PI: Judith Klein-Seetharaman, Department of Structural Biology, University of Pittsburgh Co-PI: Christopher J. Langmead, Department of Computer Science, Carnegie Mellon University

Project Abstract Motivation: Computer science and biology have inspired each other by drawing analogies leading to new classes of algorithms such as neural networks and genetic algorithms and new fields such as computational biology and biocomputing (computing using biomolecules). The ever increasing data streams in everyday life as well as biology are most often characterized by networks, such as the internet, telephone network, disease transmission networks, social networks to name just a few. Networks consist of nodes connected by edges and only the nodes vary with the application areas. The network structures are conserved: the edges allow communication and information flow. Due to the size, complexity and dynamic nature of such networks, their control is challenging. As environments change, the structures of these networks change and are subject to numerous perturbations and failures. Nature faces these same types of challenges and has evolved robust strategies for ensuring that information is transmitted and that the system appropriately responds to changes in the environment: for example, the oxygen transport protein in the blood, hemoglobin, changes its affinity to oxygen in response to small molecule ligands favoring oxygen release where needed. The strategy that Nature employs in hemoglobin is called allostery. Opportunity: Allostery is a biochemical term that refers to the ability of biomolecules, in particular proteins, to achieve action at a distance in the atomic network through a small, localized perturbation. Proteins can be viewed as networks of atoms interacting in three-dimensional space. Allostery is a classical text-book example of an experimentally well studied and firmly established mechanism of control of this atomic network. Here, PIs propose the hypothesis that one can share the biochemical principle of allostery with other domains such as disease transmission, social networks, economics, surveillance applications and cloud computing. Understanding how Nature performs acquisition, transmission and processing of information at the molecular level may lead to future enabling technologies in other domains. Intellectual Merit: While the proposed hypothesis is potentially transformative, in-depth pursuit requires obtaining a proof-of-concept outlining (1) what kinds of mechanisms might exist in proteins that could be transferred to other domains and (2) develop an understanding of what are the requirements for such a transfer. Although allostery in proteins is an established biochemical principle, little is known how it works and how to predict it. Some proteins are regulated through allostery and others are not. Unfortunately, there is no simple property that determines whether a given protein is (or can be) allosterically regulated. While experimental methods provide direct evidence for allostery, they generally do not reveal the detailed physical and biological mechanisms for it. PIs propose to reveal these mechanisms through the combination of computation and experiments: a predicted path of communication between two distant sites can be validated or refuted by disrupting this path. The deliverables of this work will be a list of fundamental principles of allostery in proteins, and an analysis of their suitability for future extension to non-protein related networks. Broader Impact: This grant will support investigators and train graduate students from the areas of computer science, chemistry, biology & biomedicine. Convergence of technologies, here between protein allostery modeling and network control, is expected to speed up scientific progress in potentially many disciplines. Thus, one may in the future be able to push the field of biocomputing forward, predict disease outbreaks or identify action at a distance in economic networks.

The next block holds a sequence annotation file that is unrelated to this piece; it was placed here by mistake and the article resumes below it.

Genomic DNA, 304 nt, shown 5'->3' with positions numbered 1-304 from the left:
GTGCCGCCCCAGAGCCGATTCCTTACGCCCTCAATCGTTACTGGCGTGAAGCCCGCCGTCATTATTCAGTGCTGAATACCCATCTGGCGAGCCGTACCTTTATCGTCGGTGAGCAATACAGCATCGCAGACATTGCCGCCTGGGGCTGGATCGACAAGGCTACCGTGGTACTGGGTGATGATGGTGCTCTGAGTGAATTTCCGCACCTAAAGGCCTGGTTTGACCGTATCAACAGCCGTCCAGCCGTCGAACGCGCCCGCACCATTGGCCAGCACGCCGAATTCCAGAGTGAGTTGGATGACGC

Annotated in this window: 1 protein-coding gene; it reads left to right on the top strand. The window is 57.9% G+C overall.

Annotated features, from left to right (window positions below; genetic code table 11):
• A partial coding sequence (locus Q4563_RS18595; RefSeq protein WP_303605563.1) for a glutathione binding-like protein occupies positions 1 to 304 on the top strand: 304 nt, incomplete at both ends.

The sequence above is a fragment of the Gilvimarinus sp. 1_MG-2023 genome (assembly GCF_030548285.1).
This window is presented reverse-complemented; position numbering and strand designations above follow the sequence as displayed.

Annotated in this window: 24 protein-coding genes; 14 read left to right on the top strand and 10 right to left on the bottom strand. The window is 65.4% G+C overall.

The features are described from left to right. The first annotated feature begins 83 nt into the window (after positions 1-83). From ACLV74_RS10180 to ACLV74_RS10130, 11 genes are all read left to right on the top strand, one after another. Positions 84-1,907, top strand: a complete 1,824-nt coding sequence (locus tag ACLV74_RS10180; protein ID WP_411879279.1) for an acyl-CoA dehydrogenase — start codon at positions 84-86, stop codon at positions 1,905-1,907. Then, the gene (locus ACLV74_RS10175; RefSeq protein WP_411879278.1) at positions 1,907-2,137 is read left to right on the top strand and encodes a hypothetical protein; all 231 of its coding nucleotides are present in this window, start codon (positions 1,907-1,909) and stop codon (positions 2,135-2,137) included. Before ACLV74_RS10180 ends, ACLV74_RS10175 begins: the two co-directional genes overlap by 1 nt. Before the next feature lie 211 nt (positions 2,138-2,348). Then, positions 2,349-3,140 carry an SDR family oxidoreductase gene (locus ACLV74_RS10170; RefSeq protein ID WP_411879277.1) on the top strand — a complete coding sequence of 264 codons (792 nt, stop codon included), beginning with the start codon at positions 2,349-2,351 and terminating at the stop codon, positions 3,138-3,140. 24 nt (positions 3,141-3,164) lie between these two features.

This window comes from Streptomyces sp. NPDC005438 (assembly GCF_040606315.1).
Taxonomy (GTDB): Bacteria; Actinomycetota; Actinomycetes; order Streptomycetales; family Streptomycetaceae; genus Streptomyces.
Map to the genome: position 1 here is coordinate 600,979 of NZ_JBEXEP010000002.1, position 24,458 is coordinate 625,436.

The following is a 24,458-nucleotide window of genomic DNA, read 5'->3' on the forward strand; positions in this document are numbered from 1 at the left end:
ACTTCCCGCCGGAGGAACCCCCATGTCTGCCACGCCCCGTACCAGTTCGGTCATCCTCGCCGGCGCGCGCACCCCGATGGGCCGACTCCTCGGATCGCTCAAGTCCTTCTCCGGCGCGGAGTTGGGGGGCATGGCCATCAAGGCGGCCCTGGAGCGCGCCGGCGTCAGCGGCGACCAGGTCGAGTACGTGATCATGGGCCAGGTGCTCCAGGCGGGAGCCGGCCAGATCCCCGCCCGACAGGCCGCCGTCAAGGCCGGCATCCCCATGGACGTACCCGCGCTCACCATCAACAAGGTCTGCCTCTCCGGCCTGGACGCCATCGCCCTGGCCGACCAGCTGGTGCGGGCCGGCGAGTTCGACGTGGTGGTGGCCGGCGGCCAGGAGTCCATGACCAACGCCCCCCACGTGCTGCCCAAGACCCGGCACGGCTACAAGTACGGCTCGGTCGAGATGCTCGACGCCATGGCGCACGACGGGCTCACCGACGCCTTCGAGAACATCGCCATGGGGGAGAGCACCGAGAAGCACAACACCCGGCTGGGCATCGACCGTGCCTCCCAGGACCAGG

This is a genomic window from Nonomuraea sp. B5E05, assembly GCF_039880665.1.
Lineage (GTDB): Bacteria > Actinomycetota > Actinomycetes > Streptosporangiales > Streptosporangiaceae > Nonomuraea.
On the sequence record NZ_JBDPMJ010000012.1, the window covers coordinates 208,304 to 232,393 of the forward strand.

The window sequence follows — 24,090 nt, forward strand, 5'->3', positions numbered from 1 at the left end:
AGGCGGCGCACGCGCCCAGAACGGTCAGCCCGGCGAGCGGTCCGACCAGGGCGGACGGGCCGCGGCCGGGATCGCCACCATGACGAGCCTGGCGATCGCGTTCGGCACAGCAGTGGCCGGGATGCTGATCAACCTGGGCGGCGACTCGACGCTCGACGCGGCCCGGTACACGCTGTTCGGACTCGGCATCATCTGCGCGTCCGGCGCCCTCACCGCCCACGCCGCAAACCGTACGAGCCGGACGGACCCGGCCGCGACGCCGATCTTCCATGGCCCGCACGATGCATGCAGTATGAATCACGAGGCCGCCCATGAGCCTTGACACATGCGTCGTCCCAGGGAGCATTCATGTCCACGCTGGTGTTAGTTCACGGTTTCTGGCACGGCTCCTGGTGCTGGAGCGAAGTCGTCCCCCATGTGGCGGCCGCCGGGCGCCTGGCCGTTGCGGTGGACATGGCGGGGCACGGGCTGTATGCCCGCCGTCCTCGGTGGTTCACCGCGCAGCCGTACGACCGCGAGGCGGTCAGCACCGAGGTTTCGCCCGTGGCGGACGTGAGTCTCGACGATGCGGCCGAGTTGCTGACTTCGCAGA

Project Report

Proteins are large molecules that perform the majority of tasks within cells. Some proteins are controlled via a phenomenon known as allosteric regulation. For such proteins, the binding of an effector molecule to one part of the protein, known as the allosteric site, can alter the behavior and/or shape of some other part of the protein. This research project developed a computational technique for studying allosteric regulation. Briefly, the method automatically discovers how information is propagated from the allosteric site to other regions of the protein. This information is valuable because it explains how the protein is regulated. The method, called GREMLIN, analyzes statistical properties of closely related proteins and discovers a network of interactions among the various parts of the protein. These networks are thought to transmit information throughout the protein. We applied our method to study an class of transmembrane proteins known as G-Protein Coupled Receptors (GPCR). GPCRs perform many important tasks in living organisms. Additionally, many commercially available drugs target GPCRs. Using our method, we discoverd how GPCRs transduce signals from one side of the cell membrane to the other. This result. may one day lead to the design of better drugs, or to the design of nanosensors or biocomputing elements.

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Carnegie-Mellon University
United States
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